The effect of beaver dams on salmonid abundance in the West Branch of the Maple River

Show simple item record Hansen, Nicholas
dc.contributor.advisor Price, Jordan
dc.coverage.spatial Maple River - West Branch 2019-02-14T20:39:21Z 2019-02-14T20:39:21Z 2018
dc.description Natural History and Evolution
dc.description.abstract The effect of the North American beaver ( Castor canadensis ) on stream ecosystems has been a contentious subject for many wildlife managers. Some studies suggest negative impacts on fish salmonid communities, whereas other studies have found the opposite. The goal of this study was to determine if beaver dams in a small Michigan stream increased or decreased salmonid abundance. Using a non-invasive observational approach, two different sections of the West Branch of the Maple River were sampled, one stretch containing five beaver dams and the other stretch containing none. It was found that salmonid abundance did not differ significantly between dammed and dam-free stretches of the river. Beaver dams in this specific stream appear to be a benign factor when considering salmonid abundance, which suggests that beaver dams do not need to be removed in order to maintain a healthy salmonid community. With regards to practical applications of said research a wildlife manager armed with this information can make more informed decisions when deciding how to properly manage streams similar to the West Branch of the Maple River.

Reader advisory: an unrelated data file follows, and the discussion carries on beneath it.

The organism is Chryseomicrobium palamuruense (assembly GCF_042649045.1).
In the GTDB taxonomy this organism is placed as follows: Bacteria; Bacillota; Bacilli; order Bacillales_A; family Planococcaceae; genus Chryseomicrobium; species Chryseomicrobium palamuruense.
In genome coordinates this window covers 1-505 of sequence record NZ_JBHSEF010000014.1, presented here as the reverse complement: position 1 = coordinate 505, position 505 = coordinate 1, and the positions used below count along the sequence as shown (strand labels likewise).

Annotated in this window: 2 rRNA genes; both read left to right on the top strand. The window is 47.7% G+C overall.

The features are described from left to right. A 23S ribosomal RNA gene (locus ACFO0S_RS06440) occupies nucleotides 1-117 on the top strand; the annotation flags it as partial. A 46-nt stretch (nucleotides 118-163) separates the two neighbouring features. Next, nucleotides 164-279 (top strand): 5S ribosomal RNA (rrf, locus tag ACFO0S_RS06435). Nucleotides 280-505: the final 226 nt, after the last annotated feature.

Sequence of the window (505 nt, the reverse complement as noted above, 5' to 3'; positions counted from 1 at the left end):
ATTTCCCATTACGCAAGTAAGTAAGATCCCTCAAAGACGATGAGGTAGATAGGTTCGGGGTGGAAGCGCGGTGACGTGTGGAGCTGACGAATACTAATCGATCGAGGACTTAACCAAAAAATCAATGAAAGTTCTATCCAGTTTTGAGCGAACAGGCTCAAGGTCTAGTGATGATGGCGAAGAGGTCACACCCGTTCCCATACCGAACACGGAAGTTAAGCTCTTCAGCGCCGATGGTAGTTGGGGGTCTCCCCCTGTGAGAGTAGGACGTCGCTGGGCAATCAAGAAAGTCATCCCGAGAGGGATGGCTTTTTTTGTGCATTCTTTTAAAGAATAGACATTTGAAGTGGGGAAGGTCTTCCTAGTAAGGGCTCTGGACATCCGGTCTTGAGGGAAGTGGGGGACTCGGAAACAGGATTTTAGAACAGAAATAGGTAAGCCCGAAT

dc.title The effect of beaver dams on salmonid abundance in the West Branch of the Maple River
dc.type Working Paper
dc.subject.hlbsecondlevel Natural Resources and Environment
dc.subject.hlbtoplevel Science
dc.contributor.affiliationumcampus Ann Arbor
dc.owningcollname Biological Station, University of Michigan (UMBS)
 Show simple item record

This item appears in the following Collection(s)

Search Deep Blue

Advanced Search

Browse by

My Account


Available Now

MLibrary logo